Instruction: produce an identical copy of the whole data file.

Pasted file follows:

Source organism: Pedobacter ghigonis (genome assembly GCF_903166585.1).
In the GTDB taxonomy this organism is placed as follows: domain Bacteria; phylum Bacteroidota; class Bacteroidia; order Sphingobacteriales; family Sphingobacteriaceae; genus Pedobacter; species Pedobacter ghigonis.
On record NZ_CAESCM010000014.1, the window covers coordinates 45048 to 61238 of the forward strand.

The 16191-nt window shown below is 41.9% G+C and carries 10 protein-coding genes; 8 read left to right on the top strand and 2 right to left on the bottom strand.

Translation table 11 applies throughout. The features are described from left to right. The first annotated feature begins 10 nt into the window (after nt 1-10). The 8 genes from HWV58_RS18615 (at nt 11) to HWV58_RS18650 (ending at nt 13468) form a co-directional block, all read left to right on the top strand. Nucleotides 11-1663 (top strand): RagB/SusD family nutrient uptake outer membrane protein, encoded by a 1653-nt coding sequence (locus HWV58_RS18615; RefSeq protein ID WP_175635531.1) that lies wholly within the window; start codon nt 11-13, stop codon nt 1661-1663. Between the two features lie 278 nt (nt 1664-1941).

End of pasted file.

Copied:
Source organism: Pedobacter ghigonis (genome assembly GCF_903166585.1).
In the GTDB taxonomy this organism is placed as follows: domain Bacteria; phylum Bacteroidota; class Bacteroidia; order Sphingobacteriales; family Sphingobacteriaceae; genus Pedobacter; species Pedobacter ghigonis.
On record NZ_CAESCM010000014.1, the window covers coordinates 45048 to 61238 of the forward strand.

The 16191-nt window shown below is 41.9% G+C and carries 10 protein-coding genes; 8 read left to right on the top strand and 2 right to left on the bottom strand.

Translation table 11 applies throughout. The features are described from left to right. The first annotated feature begins 10 nt into the window (after nt 1-10). The 8 genes from HWV58_RS18615 (at nt 11) to HWV58_RS18650 (ending at nt 13468) form a co-directional block, all read left to right on the top strand. Nucleotides 11-1663 (top strand): RagB/SusD family nutrient uptake outer membrane protein, encoded by a 1653-nt coding sequence (locus HWV58_RS18615; RefSeq protein ID WP_175635531.1) that lies wholly within the window; start codon nt 11-13, stop codon nt 1661-1663. Between the two features lie 278 nt (nt 1664-1941).